The last days of school aren’t always the easiest when it comes to thinking of engaging and meaningful activities. Here are 5 ways to keep your students thinking and working hard until the very end.
Teacher Feedback Survey
My students and I talk a lot about the power of feedback in the learning process, and that goes for teachers as well (here’s an article I wrote a little while back about purposeful feedback). I spend about 15 minutes of the last day getting students to fill out a survey about the year. Here is a link to the survey I use. I keep the survey anonymous and ask students to be as honest and specific as possible. My students have consistently risen to the occasion and provided me with excellent insight, which in turn has made me a better teacher.
If you are not familiar with Kahoot!, it is a fast paced web based class quiz game. It is a regular part of my course all year long and I highly recommend it (plus it’s free!). It works great for the last days as a review of the year. Make one with academic questions or create questions about some of the funny things that have happened throughout the year. Students can play in team mode or on their own. One thing is for sure, the students will be engaged and at the same time reviewing the topics you covered over the last 10 months.
Frozen Moments is an acting game, where the participants ‘act’ out a scene without moving. Students have to arrange themselves in a position and use a facial expression that will allow the audience to guess what the scene is about. The actors, when tapped on the shoulder, come to life for just a few seconds to share what the characters are thinking or how they are feeling. I move around the scene and tap each person once, although some clues need to be shared multiple times. The point is for each student to give enough of a clue for the audience to figure it out, without making it too easy.
This activity works great to review events from history or important scenes from a book or movie. You can also make it more abstract by acting out different ideas from science or songs from band or choir. It’s great to see the students think back to the beginning and middle parts of the year and bring them back to life.
Here is a handout with directions and an organized to help get your students going.
The Human Machine is an activity where students have to become the different parts of a simple, or assembly line type, machine. Each person acts out a repetitive motion with a sound, that then connects to the person to their side. Each person adds on until the machine is built. It is great to watch students try to turn more abstract ideas like the water cycle or the 5 Pillars of Islam into a concrete machine. The key to making this activity work is to first practice “making” a simple machine with only motions and sounds not connected to an idea. Then do another one together about a concept that every student understands well. Finally, put them in groups and challenge them to represent the topics you want to review.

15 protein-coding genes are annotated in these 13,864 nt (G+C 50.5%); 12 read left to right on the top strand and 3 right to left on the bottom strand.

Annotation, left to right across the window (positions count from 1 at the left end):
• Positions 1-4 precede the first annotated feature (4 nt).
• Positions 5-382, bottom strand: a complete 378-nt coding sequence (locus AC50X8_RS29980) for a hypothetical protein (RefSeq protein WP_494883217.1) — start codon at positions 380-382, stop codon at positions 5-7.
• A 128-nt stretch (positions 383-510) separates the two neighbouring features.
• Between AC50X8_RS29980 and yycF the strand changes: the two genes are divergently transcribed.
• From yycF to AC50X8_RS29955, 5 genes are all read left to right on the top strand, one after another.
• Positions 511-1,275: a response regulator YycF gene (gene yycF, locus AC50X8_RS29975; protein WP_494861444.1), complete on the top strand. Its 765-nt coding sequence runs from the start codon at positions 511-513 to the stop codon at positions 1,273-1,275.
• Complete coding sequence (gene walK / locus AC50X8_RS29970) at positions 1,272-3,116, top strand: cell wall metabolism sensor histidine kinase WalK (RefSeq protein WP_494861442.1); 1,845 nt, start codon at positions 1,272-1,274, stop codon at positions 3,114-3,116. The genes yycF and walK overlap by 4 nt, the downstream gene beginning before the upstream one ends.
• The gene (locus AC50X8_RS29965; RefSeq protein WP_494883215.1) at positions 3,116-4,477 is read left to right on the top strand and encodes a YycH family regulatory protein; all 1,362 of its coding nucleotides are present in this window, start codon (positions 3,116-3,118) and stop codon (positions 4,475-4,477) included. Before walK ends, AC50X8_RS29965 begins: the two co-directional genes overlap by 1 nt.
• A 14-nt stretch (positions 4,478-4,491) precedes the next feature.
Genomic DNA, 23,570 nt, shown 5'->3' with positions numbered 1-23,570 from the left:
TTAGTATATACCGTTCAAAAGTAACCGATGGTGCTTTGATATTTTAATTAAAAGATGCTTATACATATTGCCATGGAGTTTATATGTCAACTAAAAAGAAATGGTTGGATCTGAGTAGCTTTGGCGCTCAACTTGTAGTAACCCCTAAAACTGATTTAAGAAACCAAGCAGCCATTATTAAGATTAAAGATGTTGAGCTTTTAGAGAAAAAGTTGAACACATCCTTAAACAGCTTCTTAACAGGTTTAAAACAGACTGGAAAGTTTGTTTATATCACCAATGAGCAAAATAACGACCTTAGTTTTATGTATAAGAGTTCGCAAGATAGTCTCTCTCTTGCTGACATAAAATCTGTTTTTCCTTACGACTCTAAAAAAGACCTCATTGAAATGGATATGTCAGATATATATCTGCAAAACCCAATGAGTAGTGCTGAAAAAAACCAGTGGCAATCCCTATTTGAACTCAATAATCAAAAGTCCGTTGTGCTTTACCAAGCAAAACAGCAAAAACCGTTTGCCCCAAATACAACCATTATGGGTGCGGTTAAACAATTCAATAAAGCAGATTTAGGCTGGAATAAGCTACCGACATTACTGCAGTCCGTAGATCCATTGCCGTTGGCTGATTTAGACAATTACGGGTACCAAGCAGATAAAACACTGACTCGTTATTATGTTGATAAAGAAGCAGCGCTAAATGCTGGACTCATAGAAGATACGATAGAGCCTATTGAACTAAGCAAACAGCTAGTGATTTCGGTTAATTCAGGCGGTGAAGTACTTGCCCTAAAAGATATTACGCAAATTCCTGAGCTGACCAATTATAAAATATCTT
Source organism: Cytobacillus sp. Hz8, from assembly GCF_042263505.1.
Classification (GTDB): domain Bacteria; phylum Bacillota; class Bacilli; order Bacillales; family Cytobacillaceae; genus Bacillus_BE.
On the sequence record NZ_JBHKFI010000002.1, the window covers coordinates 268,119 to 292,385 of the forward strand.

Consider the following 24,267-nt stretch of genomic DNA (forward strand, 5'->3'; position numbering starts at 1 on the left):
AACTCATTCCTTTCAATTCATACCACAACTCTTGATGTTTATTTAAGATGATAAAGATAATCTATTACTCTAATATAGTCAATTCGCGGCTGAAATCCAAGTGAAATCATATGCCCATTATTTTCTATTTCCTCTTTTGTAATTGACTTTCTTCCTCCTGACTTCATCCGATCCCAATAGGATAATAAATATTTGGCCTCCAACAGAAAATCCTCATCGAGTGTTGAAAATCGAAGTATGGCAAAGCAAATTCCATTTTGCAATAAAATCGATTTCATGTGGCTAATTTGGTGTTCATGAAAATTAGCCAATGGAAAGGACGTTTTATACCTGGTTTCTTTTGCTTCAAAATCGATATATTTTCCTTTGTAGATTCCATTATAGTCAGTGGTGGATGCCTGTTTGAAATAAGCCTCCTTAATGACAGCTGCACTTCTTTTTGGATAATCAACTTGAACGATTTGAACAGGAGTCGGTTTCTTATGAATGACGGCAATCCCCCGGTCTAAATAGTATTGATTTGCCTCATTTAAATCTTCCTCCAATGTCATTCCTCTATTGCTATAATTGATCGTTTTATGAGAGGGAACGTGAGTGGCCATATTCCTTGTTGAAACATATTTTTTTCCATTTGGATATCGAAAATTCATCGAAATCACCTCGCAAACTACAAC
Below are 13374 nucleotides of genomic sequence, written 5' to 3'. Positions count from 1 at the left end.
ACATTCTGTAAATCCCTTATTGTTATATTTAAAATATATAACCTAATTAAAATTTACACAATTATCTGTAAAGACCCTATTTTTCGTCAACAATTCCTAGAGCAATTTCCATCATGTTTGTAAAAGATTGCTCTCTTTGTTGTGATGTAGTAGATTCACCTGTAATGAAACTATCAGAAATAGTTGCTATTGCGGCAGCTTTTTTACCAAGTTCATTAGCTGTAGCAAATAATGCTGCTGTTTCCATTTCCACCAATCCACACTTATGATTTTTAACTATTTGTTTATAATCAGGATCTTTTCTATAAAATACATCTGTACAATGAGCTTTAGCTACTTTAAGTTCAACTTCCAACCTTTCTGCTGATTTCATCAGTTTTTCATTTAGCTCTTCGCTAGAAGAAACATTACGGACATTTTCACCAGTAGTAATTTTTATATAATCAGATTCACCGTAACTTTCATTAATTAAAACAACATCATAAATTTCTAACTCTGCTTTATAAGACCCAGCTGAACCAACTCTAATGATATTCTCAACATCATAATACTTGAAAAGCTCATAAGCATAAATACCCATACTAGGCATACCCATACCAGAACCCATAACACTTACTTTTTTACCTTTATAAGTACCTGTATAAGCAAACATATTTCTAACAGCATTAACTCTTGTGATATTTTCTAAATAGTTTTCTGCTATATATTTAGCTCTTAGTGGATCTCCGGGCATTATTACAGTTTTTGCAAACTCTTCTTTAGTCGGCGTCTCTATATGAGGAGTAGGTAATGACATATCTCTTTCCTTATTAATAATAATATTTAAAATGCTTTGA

The game is fun and the students will amaze you with how they put things together. Use this game to review story structure, the scientific process, the concept of supply and demand, or even the stages of the American Revolution or the Bill of Rights. It’s a great way to end the year in an engaging and meaningful way.
Here is an example my students did as a review of feudalism (they made it into a pyramid, so clever!!!).
Party Quirks is an improv game, and one of my favorite segments on Whose Link is it Anyway? (just Google Party Quirks and Whose Line and prepare to laugh away!). The game is set in a party, where each guest is a predetermined character. Each guest ‘enters’ the party one at a time and the host interacts with the guests to try and figure out who they are. In the show the audience is made aware of the character but for using it in class I like to keep the student audience guessing as well – it keeps them engaged and thinking.
Encourage each student to embody the character, whether it be an historical figure, a book character, a term in science (think solid, liquid, gas acting at a party!), or any other ideas you covered throughout the year. Like Frozen Moments, each actor wants to give enough clues for the audience to guess but doesn’t want it to be obvious. When I use this activity for the first time I usually play the role of the party host – I find I can typically guide students when needed without giving too much away. However, once you have played a few times, give the students the reigns and step aside! This is another great way to hold the students’ attention and keep them thinking to the very end.
Each of these five activities is meant to be a meaningful and productive, AND fun and engaging way to end the last days of school. They require little to no materials, are full of deep thinking, and are plenty of fun to keep those almost summer students working hard to the very end.
What activities do you use to keep your students engaged and learning on those final days? Please share your ideas below!